The Los Angeles Lakers are one of the fastest-playing teams in the NBA, but head coach Luke Walton wants them to play even faster. What does that mean, and how can a team that’s averaging 105.9 possessions per 48 minutes crank their speed up even further?
Walton spoke with media following practice on Monday, coming away impressed how “crisp” his team looked after taking a day off from team activities. One of his biggest talking points was not just that he wants the Lakers playing with more pace, but he was kind enough to go into fairly good detail into what he means by that.
“We want to push the ball every time down court. That's it. I don't know how much faster that makes us. We don't want to take faster shots, but we don't ever want to walk the ball up court,” Walton said.
“There's enough possessions in a game right now that that's what we're doing. That we're going to keep bringing it up and working on it in practice.”
The engine that’s pushing the Lakers’ offense, Lonzo Ball, agreed with that assessment and put the responsibility on his shoulders.
“I feel like we're kind of walking the ball up too much, and that's obviously my fault because I'm the point guard. Just gotta push the pace a little bit better,” Ball said.
There have been plenty of possessions where the Lakers storm up the court after inbounding the ball. Ball being in motion as the inbounder tosses the ball in is a common sight, and one of the things Walton wants to see more consistently.
That, paired with the bigs getting up the court, are areas of improvement for the Lakers to find some footing on offense. The Lakers are ranked 29th in offensive efficiency (94.6 points per 100 possessions), severely diminishing the effect of having the 11th ranked defense (100.9 points allowed per 100 possessions) to start the season.
Ball initiating the offense’s first action with a screen from one of the bigs hustling up the floor is certainly one of the ways they can create easy baskets. Lonzo can spoon feed his bigs, like he does for Julius Randle here... :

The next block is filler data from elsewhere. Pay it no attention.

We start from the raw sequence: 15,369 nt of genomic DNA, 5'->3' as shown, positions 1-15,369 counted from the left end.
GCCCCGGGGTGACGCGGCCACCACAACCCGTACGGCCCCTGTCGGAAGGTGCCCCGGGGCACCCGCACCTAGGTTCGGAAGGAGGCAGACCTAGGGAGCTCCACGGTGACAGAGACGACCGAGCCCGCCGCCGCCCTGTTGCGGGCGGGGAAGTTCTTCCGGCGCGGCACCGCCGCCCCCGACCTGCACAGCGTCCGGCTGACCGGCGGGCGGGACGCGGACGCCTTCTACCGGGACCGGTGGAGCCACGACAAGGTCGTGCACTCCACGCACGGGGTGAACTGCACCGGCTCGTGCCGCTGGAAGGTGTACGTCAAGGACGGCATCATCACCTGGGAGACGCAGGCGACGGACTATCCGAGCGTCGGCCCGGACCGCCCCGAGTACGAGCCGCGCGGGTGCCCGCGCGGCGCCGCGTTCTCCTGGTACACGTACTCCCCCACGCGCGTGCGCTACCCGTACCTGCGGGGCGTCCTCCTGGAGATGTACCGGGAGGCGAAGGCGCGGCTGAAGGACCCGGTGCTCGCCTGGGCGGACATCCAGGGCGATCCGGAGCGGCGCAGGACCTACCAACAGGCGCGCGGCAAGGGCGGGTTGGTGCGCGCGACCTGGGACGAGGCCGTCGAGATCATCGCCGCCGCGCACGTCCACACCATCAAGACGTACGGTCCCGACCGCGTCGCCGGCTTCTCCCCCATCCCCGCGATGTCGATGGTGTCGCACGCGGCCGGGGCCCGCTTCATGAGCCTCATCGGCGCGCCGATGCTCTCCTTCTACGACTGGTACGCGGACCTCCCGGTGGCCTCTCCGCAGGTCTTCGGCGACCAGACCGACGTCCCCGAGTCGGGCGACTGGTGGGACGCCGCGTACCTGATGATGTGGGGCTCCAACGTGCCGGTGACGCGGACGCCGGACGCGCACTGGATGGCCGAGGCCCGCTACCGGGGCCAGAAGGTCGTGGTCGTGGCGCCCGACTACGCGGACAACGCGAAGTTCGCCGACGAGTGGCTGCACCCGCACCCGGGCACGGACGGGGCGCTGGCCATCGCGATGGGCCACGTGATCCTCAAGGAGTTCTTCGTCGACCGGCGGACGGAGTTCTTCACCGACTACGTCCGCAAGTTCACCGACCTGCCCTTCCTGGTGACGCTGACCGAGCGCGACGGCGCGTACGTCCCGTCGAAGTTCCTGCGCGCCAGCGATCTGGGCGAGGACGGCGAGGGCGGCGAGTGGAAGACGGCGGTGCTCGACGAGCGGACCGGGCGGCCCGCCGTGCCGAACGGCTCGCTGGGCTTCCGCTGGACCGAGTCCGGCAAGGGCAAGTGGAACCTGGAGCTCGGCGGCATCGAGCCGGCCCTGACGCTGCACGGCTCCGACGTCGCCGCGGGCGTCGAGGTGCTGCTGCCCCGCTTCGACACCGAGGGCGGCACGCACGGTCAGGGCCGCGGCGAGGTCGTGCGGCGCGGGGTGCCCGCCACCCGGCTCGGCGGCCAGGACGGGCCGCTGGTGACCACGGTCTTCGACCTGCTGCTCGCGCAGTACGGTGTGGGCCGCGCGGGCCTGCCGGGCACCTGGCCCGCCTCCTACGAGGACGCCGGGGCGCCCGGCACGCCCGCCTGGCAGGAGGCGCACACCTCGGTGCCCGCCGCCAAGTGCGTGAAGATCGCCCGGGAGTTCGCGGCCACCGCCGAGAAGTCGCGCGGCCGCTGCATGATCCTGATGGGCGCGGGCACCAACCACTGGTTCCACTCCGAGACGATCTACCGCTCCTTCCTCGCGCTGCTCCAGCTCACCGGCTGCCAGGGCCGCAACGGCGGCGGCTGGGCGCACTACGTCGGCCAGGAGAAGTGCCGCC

... it’s a matter of the recipient hustling to the other end. That also applies to wings, who should be running ahead of the pack and setting up shop. Considering the Lakers have been woeful from deep, getting easy opportunities in transition is a way to create quality shots. Lonzo can, and will, set the table once you take a seat:
“That starts with [Lonzo] pushing the ball up court, throwing it ahead to wings, and that's not all on him,” Walton said of where the team’s tempo comes from. “How quick does the big get it out of bounds? Are the wings out running, and are they looking back over their shoulder for those throw-ahead passes? The trail big who takes it out, is he sprinting down to give him a drag option?”
That trailer big is often Brook Lopez, who should be the pillar that Lonzo builds his pick-and-roll game around as a rookie. Having a big who can stretch the floor setting early screens opens up everything in the Lakers’ offense, including making space for Lonzo to get his own shot off:
And, of course, Brook draining threes after setting a pick to start a possession is something we’ll be seeing plenty of all season:
Coach Luke elaborated that it’s not about wanting his team to put up fast shots, it’s about constant kinetic energy in their offense. His view of pace and tempo is beyond possessions per 48, but how the Lakers execute within their sets.
“I don't want people holding the ball. If you're open shoot it, if you're not, swing it to someone, go set a screen, penetrate the paint, kick it to somebody else... but I want to play fast in the halfcourt motion of what we're trying to do. I think we have way too many possessions where we catch and hold it, and we lose our momentum that we've built up so far,” Walton said.
The Lakers are already playing at one of the fastest paces in the entire league, but there’s more nuance to it than running up the court to clunk an early attempt off the rim. Walton wants the Lakers moving with purpose.
The offense is letting the defense down right now, but Coach Luke’s message to his team about how to play to their strengths is clear. We’ll see if the team puts a little more zip to their game going forward.
*All stats via NBA.com/stats